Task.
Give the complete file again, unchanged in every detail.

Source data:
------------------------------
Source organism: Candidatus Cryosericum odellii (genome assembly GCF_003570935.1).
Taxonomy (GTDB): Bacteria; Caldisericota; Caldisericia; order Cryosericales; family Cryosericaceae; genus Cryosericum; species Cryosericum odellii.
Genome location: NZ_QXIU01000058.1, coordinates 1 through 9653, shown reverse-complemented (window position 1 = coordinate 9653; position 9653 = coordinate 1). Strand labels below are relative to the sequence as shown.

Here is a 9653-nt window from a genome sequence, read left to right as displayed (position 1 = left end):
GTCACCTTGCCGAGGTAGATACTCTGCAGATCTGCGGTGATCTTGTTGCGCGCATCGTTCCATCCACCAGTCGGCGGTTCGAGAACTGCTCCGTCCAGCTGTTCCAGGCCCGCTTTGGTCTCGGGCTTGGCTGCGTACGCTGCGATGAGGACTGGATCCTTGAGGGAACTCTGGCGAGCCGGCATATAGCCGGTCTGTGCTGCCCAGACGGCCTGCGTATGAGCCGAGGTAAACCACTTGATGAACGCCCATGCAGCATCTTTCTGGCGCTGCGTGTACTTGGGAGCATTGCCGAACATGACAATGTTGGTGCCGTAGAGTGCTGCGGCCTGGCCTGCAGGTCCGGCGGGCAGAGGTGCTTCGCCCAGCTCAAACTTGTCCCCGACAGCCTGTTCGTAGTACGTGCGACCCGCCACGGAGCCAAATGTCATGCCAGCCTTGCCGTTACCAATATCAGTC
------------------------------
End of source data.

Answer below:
Source organism: Candidatus Cryosericum odellii (genome assembly GCF_003570935.1).
Taxonomy (GTDB): Bacteria; Caldisericota; Caldisericia; order Cryosericales; family Cryosericaceae; genus Cryosericum; species Cryosericum odellii.
Genome location: NZ_QXIU01000058.1, coordinates 1 through 9653, shown reverse-complemented (window position 1 = coordinate 9653; position 9653 = coordinate 1). Strand labels below are relative to the sequence as shown.

Here is a 9653-nt window from a genome sequence, read left to right as displayed (position 1 = left end):
GTCACCTTGCCGAGGTAGATACTCTGCAGATCTGCGGTGATCTTGTTGCGCGCATCGTTCCATCCACCAGTCGGCGGTTCGAGAACTGCTCCGTCCAGCTGTTCCAGGCCCGCTTTGGTCTCGGGCTTGGCTGCGTACGCTGCGATGAGGACTGGATCCTTGAGGGAACTCTGGCGAGCCGGCATATAGCCGGTCTGTGCTGCCCAGACGGCCTGCGTATGAGCCGAGGTAAACCACTTGATGAACGCCCATGCAGCATCTTTCTGGCGCTGCGTGTACTTGGGAGCATTGCCGAACATGACAATGTTGGTGCCGTAGAGTGCTGCGGCCTGGCCTGCAGGTCCGGCGGGCAGAGGTGCTTCGCCCAGCTCAAACTTGTCCCCGACAGCCTGTTCGTAGTACGTGCGACCCGCCACGGAGCCAAATGTCATGCCAGCCTTGCCGTTACCAATATCAGTC